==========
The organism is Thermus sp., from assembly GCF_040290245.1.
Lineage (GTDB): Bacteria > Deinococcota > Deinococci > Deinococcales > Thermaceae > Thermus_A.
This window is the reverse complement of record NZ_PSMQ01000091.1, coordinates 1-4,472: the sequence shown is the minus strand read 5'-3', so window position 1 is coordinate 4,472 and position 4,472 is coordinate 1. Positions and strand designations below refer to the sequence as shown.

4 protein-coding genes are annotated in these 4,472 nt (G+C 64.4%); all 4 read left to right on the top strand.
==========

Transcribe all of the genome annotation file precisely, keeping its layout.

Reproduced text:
The organism is Thermus sp., from assembly GCF_040290245.1.
Lineage (GTDB): Bacteria > Deinococcota > Deinococci > Deinococcales > Thermaceae > Thermus_A.
This window is the reverse complement of record NZ_PSMQ01000091.1, coordinates 1-4,472: the sequence shown is the minus strand read 5'-3', so window position 1 is coordinate 4,472 and position 4,472 is coordinate 1. Positions and strand designations below refer to the sequence as shown.

4 protein-coding genes are annotated in these 4,472 nt (G+C 64.4%); all 4 read left to right on the top strand.